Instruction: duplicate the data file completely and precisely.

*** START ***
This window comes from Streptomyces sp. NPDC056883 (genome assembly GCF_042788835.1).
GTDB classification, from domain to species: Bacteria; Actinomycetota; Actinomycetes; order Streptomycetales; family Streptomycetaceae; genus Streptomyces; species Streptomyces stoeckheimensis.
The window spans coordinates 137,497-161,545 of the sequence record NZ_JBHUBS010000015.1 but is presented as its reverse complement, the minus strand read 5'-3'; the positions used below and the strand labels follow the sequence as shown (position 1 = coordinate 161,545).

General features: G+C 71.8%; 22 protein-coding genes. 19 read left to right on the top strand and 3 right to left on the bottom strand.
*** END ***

This window comes from Streptomyces sp. NPDC056883 (genome assembly GCF_042788835.1).
GTDB classification, from domain to species: Bacteria; Actinomycetota; Actinomycetes; order Streptomycetales; family Streptomycetaceae; genus Streptomyces; species Streptomyces stoeckheimensis.
The window spans coordinates 137,497-161,545 of the sequence record NZ_JBHUBS010000015.1 but is presented as its reverse complement, the minus strand read 5'-3'; the positions used below and the strand labels follow the sequence as shown (position 1 = coordinate 161,545).

General features: G+C 71.8%; 22 protein-coding genes. 19 read left to right on the top strand and 3 right to left on the bottom strand.